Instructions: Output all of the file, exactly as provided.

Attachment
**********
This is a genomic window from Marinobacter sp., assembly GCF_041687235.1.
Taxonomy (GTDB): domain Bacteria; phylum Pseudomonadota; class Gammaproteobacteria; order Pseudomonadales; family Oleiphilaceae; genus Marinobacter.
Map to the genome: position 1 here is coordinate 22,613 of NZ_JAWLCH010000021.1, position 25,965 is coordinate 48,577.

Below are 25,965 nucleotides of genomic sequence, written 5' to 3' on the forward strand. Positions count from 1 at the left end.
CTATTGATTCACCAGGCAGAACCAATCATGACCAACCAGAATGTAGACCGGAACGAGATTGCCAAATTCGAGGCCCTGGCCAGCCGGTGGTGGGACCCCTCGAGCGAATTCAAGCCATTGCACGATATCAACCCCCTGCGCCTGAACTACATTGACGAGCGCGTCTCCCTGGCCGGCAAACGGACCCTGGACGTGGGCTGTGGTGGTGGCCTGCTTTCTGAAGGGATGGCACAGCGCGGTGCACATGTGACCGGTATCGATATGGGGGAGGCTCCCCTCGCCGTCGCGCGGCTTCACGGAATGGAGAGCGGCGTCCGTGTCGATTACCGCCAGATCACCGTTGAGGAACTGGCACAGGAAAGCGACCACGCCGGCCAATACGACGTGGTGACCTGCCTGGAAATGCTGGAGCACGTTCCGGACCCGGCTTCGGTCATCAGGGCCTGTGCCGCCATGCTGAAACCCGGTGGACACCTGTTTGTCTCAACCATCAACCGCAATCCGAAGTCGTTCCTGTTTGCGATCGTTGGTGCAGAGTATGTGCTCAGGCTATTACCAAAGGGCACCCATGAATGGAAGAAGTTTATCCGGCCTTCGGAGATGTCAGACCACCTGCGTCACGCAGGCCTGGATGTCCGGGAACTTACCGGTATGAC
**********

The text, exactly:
This is a genomic window from Marinobacter sp., assembly GCF_041687235.1.
Taxonomy (GTDB): domain Bacteria; phylum Pseudomonadota; class Gammaproteobacteria; order Pseudomonadales; family Oleiphilaceae; genus Marinobacter.
Map to the genome: position 1 here is coordinate 22,613 of NZ_JAWLCH010000021.1, position 25,965 is coordinate 48,577.

Below are 25,965 nucleotides of genomic sequence, written 5' to 3' on the forward strand. Positions count from 1 at the left end.
CTATTGATTCACCAGGCAGAACCAATCATGACCAACCAGAATGTAGACCGGAACGAGATTGCCAAATTCGAGGCCCTGGCCAGCCGGTGGTGGGACCCCTCGAGCGAATTCAAGCCATTGCACGATATCAACCCCCTGCGCCTGAACTACATTGACGAGCGCGTCTCCCTGGCCGGCAAACGGACCCTGGACGTGGGCTGTGGTGGTGGCCTGCTTTCTGAAGGGATGGCACAGCGCGGTGCACATGTGACCGGTATCGATATGGGGGAGGCTCCCCTCGCCGTCGCGCGGCTTCACGGAATGGAGAGCGGCGTCCGTGTCGATTACCGCCAGATCACCGTTGAGGAACTGGCACAGGAAAGCGACCACGCCGGCCAATACGACGTGGTGACCTGCCTGGAAATGCTGGAGCACGTTCCGGACCCGGCTTCGGTCATCAGGGCCTGTGCCGCCATGCTGAAACCCGGTGGACACCTGTTTGTCTCAACCATCAACCGCAATCCGAAGTCGTTCCTGTTTGCGATCGTTGGTGCAGAGTATGTGCTCAGGCTATTACCAAAGGGCACCCATGAATGGAAGAAGTTTATCCGGCCTTCGGAGATGTCAGACCACCTGCGTCACGCAGGCCTGGATGTCCGGGAACTTACCGGTATGAC